• Ju

    Such a pleasure reading this post. The Japanese turn the simplest things into an artform. Beautiful photography. Wow.

  • jenjenk

    I am so flipping jealous. SO FLIPPIN’ JEALOUS!!!

    those shots were breathtakingly amazing. I can’t believe how incredible your photos are!!!!! I feel like I was there!!! Stunning.

  • Lauren

    Curious…what the cost is for that experience? thanks.

  • http://twitter.com/JunBelen Jun Belen

    Oh my! Such beautiful photographs. Thank you for sharing!!

  • http://twitter.com/heidileon heidileon

    I´m hungry now!. Gorgeous meal indeed (and pictures).

    ps. went to Macau´s Robuchon yesterday….. good!

  • http://www.formerchef.com Kristina

    Wow, what an amazing experience. I’ve always wanted to do that and I hope my time comes sooner rather than later.
    I’m curious about what the smokey grilled eggplant ice cream tasted like.

  • Bogna@Pots and Frills

    This is really my style–interiors and on the plate !

  • Anonymous

    Damn you zenchef!!! now I want to book a flight to Japan. I miss staying at a ryokan and having kaiseki. I am intrigued by the smokey eggplant ice cream as well. Did you get the recipe from the chef?

  • http://www.forkspoonnknife.com Asha@FSK

    That’s a beautiful Ryokan!! and the food ?! WOW! I have been to Shizuoka and eaten fresh fish smoked on sticks that we begged some family to share with us.. It was bleeding awesome!!!! sighh.. u took me on a nostalgic trip!!

  • Anne

    My homeland! Great photos- aren’t ryokans the best? After a couple of days I actually started to crave a plate of bolognese, haha. The food is incredible and so intricate, beautiful, delicate. I’m excited to read more about your Japan adventures.

  • http://annajohnston.com.au Anna Johnston

    Wonderful gorgeous post, I didn’t stay in Japan long enough to see this side of it, intriguing & certainly a *must do* huh. Thanks for sharing.

  • http://MyTastyHandbook.com Adelina Badalyan

    Beautiful as usual Chef Zen… I will miss following you on Project Food Blog. I have crowned you with a blog award. You can come check it out on my site.

  • http://mykeuken.blogspot.com Lisa H.

    Beautiful photos … of everything ~food, culture and the place looks so peaceful :)

  • Tasteslikehome

    That first photograph has me mesmerized.

  • Donna

    Question about the Chocolate tar with bananas – why not refrigerate it like a regular ganache? I am trying to make it tonight

  • http://adventurousfoodie.com/ Denise Michaels

    Think about how much more calm and relaxed the average American would be if we lived and ate like this – even once a month. Can you imagine how much more polite and easy going people would be if they got away from wifi and everything else and got to enjoy this for a weekend – even a few hours? Sheesh. Thanks for sharing it all.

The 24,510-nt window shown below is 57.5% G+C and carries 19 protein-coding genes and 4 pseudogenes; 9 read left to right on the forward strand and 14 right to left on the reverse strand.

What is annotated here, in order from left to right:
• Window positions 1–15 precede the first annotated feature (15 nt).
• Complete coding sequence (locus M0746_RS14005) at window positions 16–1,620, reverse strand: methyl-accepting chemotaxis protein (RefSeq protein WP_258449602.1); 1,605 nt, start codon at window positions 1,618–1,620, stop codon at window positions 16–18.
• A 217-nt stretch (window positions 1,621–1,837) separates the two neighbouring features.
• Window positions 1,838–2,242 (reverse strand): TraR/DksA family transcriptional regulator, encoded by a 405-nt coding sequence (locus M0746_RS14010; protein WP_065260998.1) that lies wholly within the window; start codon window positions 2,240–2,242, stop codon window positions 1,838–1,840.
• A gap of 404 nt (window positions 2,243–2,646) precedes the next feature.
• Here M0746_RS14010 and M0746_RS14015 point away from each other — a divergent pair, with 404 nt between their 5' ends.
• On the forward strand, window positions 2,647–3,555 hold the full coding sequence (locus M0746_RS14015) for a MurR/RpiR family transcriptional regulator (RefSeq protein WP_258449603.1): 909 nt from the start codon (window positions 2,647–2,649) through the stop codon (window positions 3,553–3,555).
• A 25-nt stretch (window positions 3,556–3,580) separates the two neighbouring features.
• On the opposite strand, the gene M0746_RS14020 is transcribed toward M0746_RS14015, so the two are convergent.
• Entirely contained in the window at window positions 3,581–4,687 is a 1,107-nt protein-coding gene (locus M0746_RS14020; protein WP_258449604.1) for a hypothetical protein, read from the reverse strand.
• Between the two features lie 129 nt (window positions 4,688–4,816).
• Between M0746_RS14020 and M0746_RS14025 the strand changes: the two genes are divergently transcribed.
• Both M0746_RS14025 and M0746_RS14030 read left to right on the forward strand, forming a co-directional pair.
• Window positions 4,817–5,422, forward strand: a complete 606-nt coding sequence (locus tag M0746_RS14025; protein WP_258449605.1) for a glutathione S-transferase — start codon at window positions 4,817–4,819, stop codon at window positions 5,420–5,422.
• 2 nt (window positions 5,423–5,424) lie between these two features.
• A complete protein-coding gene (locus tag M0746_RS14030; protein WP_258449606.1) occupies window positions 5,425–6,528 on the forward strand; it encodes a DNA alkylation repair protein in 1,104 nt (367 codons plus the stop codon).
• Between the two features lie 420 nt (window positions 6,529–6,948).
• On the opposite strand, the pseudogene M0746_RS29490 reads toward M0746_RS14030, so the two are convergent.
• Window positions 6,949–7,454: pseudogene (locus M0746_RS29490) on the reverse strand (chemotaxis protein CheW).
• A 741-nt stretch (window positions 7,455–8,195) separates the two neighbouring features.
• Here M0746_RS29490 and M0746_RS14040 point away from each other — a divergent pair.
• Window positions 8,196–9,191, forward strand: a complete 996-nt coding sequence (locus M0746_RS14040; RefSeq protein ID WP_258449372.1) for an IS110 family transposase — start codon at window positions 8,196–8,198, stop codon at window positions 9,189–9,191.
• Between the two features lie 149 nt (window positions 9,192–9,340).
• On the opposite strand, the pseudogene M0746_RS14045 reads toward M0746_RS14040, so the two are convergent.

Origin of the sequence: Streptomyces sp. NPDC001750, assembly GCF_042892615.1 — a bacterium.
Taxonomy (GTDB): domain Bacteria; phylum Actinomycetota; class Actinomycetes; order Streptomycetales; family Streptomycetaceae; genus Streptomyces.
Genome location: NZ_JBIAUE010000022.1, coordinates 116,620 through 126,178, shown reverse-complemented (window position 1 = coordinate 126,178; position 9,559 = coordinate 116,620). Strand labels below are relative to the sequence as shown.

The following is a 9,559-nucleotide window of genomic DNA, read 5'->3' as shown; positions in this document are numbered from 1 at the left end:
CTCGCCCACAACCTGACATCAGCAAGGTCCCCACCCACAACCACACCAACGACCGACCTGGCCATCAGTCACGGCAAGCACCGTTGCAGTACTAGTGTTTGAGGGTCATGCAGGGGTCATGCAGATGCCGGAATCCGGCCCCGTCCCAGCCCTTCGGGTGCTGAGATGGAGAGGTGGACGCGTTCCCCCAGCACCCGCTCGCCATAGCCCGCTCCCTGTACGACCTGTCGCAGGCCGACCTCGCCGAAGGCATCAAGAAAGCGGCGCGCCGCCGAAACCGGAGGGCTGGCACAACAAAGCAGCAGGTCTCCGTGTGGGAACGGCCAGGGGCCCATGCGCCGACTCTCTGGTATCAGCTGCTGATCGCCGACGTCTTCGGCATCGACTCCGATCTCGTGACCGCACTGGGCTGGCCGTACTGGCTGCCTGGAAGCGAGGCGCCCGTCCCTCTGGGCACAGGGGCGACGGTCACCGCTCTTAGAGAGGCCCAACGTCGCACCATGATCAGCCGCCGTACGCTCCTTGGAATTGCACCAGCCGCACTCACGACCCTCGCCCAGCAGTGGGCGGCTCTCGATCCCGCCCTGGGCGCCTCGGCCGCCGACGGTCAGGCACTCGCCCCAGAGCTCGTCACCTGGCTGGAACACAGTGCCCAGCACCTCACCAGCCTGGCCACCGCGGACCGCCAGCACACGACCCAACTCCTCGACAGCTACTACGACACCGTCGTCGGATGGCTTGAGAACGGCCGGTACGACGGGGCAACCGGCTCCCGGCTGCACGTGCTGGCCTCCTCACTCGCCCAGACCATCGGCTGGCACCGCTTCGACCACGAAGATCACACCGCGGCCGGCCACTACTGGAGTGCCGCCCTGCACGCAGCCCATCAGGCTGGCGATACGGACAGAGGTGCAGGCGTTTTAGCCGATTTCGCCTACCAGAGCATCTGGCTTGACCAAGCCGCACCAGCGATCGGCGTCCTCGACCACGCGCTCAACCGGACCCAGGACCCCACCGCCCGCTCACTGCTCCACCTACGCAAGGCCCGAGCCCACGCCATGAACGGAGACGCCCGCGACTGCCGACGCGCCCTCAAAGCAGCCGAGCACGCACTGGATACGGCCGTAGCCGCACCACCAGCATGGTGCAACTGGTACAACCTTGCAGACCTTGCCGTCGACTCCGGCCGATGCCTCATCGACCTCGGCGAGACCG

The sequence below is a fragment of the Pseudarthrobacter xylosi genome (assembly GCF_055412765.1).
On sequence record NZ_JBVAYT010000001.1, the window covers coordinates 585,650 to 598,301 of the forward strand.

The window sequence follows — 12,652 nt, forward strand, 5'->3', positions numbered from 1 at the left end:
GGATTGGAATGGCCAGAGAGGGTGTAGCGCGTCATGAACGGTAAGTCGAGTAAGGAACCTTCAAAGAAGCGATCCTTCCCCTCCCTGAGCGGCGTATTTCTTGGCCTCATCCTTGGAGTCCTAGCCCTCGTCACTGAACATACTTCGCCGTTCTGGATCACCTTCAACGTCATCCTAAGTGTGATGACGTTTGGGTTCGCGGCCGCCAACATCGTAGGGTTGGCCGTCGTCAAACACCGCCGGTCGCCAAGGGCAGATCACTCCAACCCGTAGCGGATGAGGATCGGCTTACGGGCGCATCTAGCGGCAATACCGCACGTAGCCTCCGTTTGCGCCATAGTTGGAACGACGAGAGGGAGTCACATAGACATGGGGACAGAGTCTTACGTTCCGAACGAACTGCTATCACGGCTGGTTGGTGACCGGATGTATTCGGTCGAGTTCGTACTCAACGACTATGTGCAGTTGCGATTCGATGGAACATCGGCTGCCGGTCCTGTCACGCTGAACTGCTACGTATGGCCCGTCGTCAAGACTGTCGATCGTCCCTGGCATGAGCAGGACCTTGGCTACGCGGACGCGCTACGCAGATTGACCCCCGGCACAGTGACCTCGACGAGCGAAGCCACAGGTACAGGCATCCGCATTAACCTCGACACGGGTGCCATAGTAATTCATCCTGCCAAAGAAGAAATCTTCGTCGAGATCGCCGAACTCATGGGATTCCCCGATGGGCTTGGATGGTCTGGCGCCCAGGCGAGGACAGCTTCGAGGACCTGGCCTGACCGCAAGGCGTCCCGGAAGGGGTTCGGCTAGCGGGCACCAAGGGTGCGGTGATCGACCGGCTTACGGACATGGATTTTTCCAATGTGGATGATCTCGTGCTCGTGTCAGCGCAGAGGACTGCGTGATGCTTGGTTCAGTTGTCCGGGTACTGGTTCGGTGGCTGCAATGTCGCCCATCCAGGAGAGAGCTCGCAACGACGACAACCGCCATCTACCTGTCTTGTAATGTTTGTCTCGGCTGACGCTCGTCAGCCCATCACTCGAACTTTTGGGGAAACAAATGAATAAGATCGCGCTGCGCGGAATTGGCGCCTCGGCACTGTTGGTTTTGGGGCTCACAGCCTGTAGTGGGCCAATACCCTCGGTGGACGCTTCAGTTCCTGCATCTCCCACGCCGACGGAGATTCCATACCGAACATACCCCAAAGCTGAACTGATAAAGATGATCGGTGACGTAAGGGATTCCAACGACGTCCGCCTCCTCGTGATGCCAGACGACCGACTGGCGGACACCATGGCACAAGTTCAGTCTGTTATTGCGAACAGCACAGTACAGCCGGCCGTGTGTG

• http://spicygreenmango.blogspot.com Spicy Green Mango

    Wonderful post and even more mesmerizing pictures! Love this and I adore your vibrant photography!

  • http://weareneverfull.com jonny

    Perhaps it’s because I’m English and inately mistrustful of pleasure, but my initial feeling was that all this happiness and peace would just be too much. Then, after a while, I started to get with the program and am now drooling at the menu. I remain concerned that being so relaxed and sleeping to the sound of running water might make me wet myself, but it could be worth the risk.

  • http://colloquialcooking.com Colloquial Cook

    Faut-il commencer le bouche-à-bouche de ce blog, chef?

    J’ai mon brevet de secouriste! :roll:

    Bon courage pour tout le travail. Stay Zen!

  • http://www.buyaionaccountsforsale.com/ aionaccount

    What bewitching pictures you have their, the place seem a haven for stress people and foods looks delicious! If time permits, I would certainly go there for a tour/vacation at once. Thanks for sharing!

  • http://www.mindfuleats.com Jean

    Your pictures are gorgeous, and I love your breezy, happy writing too. Blog on!

  • Anonymous

    Here you are!! Found it! [happy dance]
    That’s the nicest comment I ever received!
    Better late than never to answer, right? :)

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  • http://amoomoohere.blogspot.com/ Acies

    If you don’t mind my asking, approximately how much does it cost to stay in a hotel like this + the food?

    Thanks! =)

  • Anonymous

    It varies greatly but as an example an overnight stay in this Ryokan cost somewhere between $800 and $1000. That includes the food and the pampering. There are cheaper ones but maybe not as pretty.